Google has unveiled Hummingbird algorithm – an upgrade to the way it interprets users’ search requests.
Hummingbird is the first major upgrade for three years.
The new algorithm has already been in use for about a month, and affects about 90% of Google searches.
At a presentation on Thursday, Google was short on specifics but said Hummingbird is especially useful for longer and more complex queries.
Google stressed that a new algorithm is important as users expect more natural and conversational interactions with a search engine – for example, using their voice to speak requests into mobile phones, smart watches and other wearable technology.
Google has unveiled Hummingbird algorithm, an upgrade to the way it interprets users’ search requests
Hummingbird is focused more on ranking information based on a more intelligent understanding of search requests, unlike its predecessor, Caffeine, which was targeted at better indexing of websites.
It is more capable of understanding concepts and the relationships between them rather than simply words, which leads to more fluid interactions. In that sense, it is an extension of Google’s “Knowledge Graph” concept introduced last year aimed at making interactions more human.
In one example, shown at the presentation, a Google executive showed off a voice search through her mobile phone, asking for pictures of the Eiffel Tower. After the pictures appeared, she then asked how tall it was. After Google correctly spoke back the correct answer, she then asked “show me pictures of the construction” – at which point a list of images appeared.
The news was announced at an intimate press event at the Silicon Valley garage where founders Sergei Brin and Larry Page worked on the launch of the search engine, which is fifteen years old on Friday.
At the event, Google also announced an updated search app on Apple’s iOS, as well as a more visible presence for voice search on its home page.
Google shares’ trading was suspended for two-and-a-half hours after the internet giant released its third-quarter results early by mistake.
Its quarterly profits fell 20% from a year earlier to $2.18 billion – below analysts’ expectations.
Google blamed financial printing firm RR Donnelley for filing an early draft of the results, which had been expected after the closing bell.
Shares in Google were down 9% when trading in the stock was suspended.
When trading resumed, the shares recovered slightly to end the day 8% lower.
Google chief executive Larry Page apologized to analysts on a conference call after the market closed.
“I’m sorry for the scramble earlier today,” he said, adding that the company had had a strong quarter.
In a statement after the inadvertent release, Google said: “Earlier this morning RR Donnelley, the financial printer, informed us that they had filed our draft 8K earnings statement without authorization.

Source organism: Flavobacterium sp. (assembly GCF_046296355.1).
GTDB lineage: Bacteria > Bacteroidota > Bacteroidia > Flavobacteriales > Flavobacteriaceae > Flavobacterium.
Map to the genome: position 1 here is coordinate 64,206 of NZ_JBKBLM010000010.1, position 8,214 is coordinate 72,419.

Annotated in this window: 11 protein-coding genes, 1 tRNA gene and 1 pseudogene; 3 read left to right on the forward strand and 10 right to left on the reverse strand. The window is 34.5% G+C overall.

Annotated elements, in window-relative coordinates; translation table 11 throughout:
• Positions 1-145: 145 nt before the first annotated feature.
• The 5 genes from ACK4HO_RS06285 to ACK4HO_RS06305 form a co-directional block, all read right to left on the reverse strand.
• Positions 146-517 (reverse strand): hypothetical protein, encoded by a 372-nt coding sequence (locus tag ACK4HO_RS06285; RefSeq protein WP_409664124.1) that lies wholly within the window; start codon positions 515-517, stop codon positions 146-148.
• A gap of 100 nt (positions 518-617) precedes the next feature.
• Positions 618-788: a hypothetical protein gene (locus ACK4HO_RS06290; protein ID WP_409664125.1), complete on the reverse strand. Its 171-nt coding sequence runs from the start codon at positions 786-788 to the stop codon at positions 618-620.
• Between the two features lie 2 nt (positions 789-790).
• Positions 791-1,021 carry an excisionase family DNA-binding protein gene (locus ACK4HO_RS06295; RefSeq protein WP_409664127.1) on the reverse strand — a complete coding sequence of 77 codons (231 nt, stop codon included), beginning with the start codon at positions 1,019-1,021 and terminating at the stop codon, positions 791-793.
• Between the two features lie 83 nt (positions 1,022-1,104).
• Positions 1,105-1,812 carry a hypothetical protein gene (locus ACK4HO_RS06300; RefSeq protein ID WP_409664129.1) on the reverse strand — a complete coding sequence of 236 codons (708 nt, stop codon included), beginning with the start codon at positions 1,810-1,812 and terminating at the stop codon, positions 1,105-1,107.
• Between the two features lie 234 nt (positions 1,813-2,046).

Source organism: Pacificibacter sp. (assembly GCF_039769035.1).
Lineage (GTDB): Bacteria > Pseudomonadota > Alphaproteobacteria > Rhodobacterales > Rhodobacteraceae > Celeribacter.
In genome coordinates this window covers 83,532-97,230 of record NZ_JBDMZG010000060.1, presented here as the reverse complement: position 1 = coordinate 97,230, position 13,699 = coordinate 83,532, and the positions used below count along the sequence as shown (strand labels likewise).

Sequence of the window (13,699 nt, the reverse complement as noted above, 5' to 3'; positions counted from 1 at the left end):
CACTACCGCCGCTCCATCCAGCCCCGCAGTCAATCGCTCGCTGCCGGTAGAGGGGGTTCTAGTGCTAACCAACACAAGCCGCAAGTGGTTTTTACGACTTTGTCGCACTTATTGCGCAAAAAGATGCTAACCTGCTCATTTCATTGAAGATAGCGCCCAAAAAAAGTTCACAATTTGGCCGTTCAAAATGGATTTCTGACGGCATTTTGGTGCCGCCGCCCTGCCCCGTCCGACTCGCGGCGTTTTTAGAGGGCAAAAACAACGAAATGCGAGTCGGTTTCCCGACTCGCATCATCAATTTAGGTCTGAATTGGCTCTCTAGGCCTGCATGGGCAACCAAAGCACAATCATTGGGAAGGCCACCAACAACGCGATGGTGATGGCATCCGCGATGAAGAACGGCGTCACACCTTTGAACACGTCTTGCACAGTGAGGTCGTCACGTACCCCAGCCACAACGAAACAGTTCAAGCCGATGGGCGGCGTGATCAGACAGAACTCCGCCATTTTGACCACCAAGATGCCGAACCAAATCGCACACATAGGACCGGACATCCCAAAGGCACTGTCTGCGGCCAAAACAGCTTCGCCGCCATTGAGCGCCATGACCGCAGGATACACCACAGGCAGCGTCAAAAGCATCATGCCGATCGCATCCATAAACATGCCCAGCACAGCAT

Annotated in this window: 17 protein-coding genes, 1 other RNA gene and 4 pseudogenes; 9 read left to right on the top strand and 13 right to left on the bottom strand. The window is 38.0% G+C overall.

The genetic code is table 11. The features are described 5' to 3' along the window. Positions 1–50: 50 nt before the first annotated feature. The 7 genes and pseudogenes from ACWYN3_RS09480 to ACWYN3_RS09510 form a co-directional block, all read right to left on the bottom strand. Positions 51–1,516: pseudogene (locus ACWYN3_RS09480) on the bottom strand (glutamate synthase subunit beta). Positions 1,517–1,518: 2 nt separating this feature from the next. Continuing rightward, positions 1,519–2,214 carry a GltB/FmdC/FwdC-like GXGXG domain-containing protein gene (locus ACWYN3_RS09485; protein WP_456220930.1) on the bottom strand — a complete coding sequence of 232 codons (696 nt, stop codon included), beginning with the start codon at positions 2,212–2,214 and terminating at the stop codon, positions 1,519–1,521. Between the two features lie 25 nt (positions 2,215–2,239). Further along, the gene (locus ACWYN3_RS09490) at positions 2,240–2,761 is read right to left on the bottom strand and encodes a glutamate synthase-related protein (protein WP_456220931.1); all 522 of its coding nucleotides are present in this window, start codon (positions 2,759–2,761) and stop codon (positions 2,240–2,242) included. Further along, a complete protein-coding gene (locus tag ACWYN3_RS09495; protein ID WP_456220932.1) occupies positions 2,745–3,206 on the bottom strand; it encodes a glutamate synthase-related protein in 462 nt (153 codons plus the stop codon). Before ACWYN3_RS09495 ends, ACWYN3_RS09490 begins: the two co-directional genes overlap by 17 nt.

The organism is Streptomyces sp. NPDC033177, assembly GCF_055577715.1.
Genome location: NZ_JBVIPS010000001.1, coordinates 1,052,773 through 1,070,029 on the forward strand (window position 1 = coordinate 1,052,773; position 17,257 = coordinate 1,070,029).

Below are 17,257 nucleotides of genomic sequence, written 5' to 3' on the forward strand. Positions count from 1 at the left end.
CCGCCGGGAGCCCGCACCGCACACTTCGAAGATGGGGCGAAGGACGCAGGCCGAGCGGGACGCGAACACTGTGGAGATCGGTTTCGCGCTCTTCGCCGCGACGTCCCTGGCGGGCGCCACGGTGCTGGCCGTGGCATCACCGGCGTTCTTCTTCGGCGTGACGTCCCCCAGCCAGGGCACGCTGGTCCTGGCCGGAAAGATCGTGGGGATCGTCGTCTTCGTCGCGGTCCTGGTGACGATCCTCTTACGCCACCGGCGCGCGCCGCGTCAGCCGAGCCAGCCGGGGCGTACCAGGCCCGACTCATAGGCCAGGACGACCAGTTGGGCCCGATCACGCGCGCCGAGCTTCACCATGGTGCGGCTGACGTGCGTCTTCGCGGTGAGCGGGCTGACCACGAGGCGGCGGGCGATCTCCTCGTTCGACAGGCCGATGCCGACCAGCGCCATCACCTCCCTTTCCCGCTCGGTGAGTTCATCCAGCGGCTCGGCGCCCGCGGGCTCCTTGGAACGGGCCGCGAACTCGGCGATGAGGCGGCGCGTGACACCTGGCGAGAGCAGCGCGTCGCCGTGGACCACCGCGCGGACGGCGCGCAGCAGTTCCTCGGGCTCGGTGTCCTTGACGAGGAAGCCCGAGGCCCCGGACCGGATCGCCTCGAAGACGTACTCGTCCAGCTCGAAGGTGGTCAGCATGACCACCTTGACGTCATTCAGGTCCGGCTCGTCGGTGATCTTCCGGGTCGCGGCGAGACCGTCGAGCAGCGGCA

“We have ceased trading on Nasdaq while we work to finalize the document. Once it’s finalized we will release our earnings, resume trading on Nasdaq and hold our earnings call as normal at 1:30 PST.”
Google chief executive Larry Page apologized to analysts on a conference call after the market closed
The company’s draft results statement, filed with the Securities and Exchange Commission, was published at 09:30 Pacific time (16:30 GMT), three-and-a-half hours ahead of schedule.
It says “PENDING LARRY QUOTE” at the beginning, referring to chief executive Larry Page and indicating that it was not ready for publication.
Its final results statement, published at 12:00 Pacific time (19:00 GMT), included the following quotation from Larry Page: “We had a strong quarter. Revenue was up 45% year-on-year, and, at just fourteen years old, we cleared our first $14 billion revenue quarter.
“I am also really excited about the progress we’re making creating a beautifully simple, intuitive Google experience across all devices.”
Net revenue rose to $11.3 billion from $7.5 billion, but was still below forecasts.
Including websites that generate traffic for Google’s ads, revenue rose 45% to $14.1 billion.
The slide in Google’s share price took the company’s market value back down below that of Microsoft, which it had overtaken earlier this month.
Joe Saluzzi from Themis Trading said: “You can’t make those mistakes any more.”
He added: “Mistake or not, the earnings are earnings. The problem is when this happens in the middle of the day, there is no time for a conference call to massage it, there is no time for analysts’ questions and for an evaluation.”
Google completed the purchase of the loss-making mobile phone maker Motorola Mobility for $12.5 billion earlier this year and has been struggling to turn the firm around.
Costs related to the acquisition – for employee stock compensation and restructuring charges – knocked Google’s overall results, as did the strong dollar.
The company said that if foreign exchange rates had been unchanged, its revenue would have been $136 million higher.